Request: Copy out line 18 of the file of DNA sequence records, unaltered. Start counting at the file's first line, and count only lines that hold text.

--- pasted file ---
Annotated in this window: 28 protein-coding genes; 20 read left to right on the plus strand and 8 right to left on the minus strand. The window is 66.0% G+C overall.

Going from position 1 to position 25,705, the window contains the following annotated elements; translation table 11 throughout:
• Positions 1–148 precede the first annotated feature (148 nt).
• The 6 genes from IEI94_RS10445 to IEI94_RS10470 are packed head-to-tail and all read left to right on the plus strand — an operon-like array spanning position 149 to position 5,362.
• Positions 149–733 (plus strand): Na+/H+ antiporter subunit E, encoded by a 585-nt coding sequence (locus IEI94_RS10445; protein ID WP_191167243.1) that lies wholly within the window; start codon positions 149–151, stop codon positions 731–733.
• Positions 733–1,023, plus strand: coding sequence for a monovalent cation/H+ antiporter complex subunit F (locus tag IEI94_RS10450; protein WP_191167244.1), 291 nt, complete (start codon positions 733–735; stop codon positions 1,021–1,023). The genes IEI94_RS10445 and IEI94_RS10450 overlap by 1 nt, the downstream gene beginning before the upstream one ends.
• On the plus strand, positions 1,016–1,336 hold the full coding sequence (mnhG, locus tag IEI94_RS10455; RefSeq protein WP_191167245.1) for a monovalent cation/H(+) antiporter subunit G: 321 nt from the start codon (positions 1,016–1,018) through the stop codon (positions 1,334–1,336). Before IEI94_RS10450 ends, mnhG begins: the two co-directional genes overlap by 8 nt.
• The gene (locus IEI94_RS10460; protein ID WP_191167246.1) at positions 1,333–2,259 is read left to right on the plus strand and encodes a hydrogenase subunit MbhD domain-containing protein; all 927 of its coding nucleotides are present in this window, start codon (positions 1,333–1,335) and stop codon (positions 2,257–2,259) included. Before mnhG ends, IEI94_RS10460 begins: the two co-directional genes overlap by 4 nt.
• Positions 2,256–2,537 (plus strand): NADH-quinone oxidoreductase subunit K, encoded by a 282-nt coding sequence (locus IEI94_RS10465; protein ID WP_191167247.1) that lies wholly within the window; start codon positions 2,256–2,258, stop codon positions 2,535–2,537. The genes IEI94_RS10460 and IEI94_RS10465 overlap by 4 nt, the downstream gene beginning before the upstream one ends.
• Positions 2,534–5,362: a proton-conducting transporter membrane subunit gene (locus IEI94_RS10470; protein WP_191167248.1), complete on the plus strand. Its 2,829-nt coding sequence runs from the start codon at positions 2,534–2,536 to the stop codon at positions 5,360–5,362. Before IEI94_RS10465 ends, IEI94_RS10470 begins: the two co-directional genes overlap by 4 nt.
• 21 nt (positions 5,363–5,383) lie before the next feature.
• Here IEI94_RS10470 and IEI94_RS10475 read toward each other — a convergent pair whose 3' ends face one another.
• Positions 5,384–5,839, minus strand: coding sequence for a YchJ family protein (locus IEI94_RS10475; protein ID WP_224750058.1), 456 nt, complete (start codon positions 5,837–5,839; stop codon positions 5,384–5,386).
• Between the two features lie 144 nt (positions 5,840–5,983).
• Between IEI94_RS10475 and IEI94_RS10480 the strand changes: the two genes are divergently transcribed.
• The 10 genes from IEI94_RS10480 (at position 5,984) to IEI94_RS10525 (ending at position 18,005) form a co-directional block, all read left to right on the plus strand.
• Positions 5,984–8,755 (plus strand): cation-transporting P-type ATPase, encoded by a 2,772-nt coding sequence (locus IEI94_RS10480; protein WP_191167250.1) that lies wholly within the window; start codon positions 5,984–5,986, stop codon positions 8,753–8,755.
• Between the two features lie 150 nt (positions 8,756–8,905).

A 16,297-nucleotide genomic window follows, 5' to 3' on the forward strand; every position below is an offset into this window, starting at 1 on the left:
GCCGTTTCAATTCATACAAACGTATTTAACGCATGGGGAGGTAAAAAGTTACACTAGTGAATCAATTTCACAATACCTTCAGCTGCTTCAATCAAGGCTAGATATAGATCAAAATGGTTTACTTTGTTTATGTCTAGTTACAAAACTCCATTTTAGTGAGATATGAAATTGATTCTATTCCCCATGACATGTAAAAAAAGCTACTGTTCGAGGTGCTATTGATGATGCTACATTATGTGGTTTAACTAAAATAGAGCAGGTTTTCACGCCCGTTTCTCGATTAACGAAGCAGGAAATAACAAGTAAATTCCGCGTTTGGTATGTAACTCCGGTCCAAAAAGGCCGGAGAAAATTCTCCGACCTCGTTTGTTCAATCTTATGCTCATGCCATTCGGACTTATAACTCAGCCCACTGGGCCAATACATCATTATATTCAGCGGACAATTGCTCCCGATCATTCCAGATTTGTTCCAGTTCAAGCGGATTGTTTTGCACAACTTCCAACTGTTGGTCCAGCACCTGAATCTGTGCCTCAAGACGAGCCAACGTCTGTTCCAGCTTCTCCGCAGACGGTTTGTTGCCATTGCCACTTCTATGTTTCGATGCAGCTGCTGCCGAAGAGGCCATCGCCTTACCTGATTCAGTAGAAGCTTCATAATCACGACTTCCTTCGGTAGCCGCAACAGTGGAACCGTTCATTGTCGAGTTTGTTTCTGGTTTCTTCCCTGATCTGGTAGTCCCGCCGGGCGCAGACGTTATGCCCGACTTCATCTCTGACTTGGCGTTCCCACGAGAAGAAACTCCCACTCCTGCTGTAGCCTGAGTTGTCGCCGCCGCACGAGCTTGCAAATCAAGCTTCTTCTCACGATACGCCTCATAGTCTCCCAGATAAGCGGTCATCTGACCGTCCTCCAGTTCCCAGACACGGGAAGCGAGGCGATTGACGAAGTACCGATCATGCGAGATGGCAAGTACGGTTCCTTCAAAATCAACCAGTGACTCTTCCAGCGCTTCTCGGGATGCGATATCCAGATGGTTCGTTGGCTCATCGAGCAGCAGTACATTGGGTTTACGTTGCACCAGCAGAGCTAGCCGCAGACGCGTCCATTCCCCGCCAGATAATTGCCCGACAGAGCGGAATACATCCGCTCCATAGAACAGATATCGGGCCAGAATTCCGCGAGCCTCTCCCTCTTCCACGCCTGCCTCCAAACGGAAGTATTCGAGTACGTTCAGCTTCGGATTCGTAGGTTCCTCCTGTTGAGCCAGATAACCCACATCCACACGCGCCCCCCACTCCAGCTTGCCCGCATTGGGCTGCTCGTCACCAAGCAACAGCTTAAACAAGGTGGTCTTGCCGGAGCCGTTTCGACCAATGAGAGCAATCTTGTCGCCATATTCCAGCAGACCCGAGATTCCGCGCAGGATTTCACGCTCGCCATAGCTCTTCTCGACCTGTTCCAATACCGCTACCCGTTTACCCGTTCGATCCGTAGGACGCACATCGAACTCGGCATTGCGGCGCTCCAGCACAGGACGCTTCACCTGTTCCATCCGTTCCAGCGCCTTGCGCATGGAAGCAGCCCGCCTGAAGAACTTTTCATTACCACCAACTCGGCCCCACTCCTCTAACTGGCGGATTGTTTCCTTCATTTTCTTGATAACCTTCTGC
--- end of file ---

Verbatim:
• Between the two features lie 150 nt (positions 8,756–8,905).